As I gently quizzed a friend who had lost her 26-year-old son, some four years ago, regarding the journey of her grief process, I asked the specific question: ‘What were some of the bigger challenges in adjusting to life without him?’ Her response surprised me somewhat.
She said that the questions and assertions of some people had hurt and frustrated her. My friend cited two examples:
Early in her grief, soon after the funeral, one person asked her how her husband was handling it all (he was the stepfather). Whilst my friend conceded that, for herself, grief was a self-absorbing situation-of-spirit, she could hardly believe the insensitivity of the person suggesting that she wasn’t looking after her husband well enough.
Another person said that it must have been a real blessing to her that her son was now released from his pain (he had suffered all his life from a debilitating degenerative disease). Later in the same conversation this person mentioned that she should “celebrate” such a fact. It might be needless to say, this caused the catatonically grieving mother further burden, not less.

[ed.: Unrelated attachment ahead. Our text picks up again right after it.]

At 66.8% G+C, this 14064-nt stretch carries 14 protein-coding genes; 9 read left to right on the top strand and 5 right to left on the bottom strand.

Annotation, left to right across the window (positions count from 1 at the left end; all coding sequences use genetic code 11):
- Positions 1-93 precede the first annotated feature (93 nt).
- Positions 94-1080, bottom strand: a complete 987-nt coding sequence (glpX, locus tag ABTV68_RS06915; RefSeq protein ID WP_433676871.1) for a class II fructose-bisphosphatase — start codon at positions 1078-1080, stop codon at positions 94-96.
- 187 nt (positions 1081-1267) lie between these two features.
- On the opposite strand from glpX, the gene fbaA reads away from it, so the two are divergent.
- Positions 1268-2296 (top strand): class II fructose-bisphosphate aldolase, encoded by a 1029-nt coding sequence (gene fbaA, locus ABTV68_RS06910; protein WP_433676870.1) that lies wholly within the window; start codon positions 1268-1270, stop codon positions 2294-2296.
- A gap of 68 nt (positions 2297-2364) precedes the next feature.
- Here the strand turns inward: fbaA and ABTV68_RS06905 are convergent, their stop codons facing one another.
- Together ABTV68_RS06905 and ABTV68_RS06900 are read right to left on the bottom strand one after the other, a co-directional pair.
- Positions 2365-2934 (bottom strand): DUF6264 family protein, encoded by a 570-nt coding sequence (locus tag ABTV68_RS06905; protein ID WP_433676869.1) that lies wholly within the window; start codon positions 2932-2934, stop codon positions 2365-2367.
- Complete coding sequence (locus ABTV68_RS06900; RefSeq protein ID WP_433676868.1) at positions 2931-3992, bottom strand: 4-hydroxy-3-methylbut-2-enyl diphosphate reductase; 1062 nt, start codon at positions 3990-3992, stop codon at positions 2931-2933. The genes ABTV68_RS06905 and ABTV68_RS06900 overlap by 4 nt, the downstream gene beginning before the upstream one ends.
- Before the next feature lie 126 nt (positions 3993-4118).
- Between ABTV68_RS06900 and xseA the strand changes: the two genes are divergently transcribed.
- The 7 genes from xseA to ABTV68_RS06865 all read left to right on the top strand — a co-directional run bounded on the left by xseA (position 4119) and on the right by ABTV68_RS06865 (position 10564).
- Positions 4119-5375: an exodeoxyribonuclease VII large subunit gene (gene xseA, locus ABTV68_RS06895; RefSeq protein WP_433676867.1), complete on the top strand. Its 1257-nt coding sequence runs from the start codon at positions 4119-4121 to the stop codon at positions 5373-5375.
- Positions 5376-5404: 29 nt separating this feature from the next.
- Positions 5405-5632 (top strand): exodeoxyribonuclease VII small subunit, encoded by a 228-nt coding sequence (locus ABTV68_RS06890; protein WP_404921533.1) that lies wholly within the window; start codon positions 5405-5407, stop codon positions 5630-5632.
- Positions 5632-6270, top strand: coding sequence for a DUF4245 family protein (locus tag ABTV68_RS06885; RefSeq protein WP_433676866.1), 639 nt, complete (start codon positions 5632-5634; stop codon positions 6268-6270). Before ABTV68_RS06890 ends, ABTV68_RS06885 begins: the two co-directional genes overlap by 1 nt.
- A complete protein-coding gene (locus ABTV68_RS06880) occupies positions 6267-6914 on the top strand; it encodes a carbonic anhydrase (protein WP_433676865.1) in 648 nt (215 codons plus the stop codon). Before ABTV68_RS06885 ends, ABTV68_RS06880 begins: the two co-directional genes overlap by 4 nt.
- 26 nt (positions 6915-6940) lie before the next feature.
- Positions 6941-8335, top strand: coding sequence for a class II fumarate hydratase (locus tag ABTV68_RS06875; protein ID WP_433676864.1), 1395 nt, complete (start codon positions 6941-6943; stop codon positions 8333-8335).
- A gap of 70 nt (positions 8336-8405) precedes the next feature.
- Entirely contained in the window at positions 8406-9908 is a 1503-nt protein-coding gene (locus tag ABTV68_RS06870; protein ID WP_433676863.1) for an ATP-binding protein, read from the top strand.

How Do We Approach Others’ Suffering?
Sometimes we just don’t know how to approach situations. This is particularly the case when we don’t share the critical bond of intimacy—the acuteness of knowledge converted to tender loving rapport—with persons or people affected.
There’s a reason why we feel uncomfortable.
When we don’t know what to say perhaps that’s the perfect cue; we can still empathise through the concern of our body language. But words fail. And sometimes we still try too hard.
Even at other times we go out of our way to keep quiet when all the troubled person really wants is us to be just ourselves; unencumbered, free to talk, and break the ice to relieve the tension of the situation. Some light relief, in a caring context, can be such a reprieve from the harshness of grief.
There is no set answer to make our approach correct for every situation.
Simply Prepared To Love
As we comply with the needs of the moment, trying to not try too hard, our ears and eyes piqued to discerning the needs of the other, we may simply be prepared to love.
Love is a language all its own. Almost without thought, but strong in care, at its most definitive need, it transcends language, culture, and interpersonal history. It doesn’t try, but just sits prepared to give of itself.
© 2011 S. J. Wickham.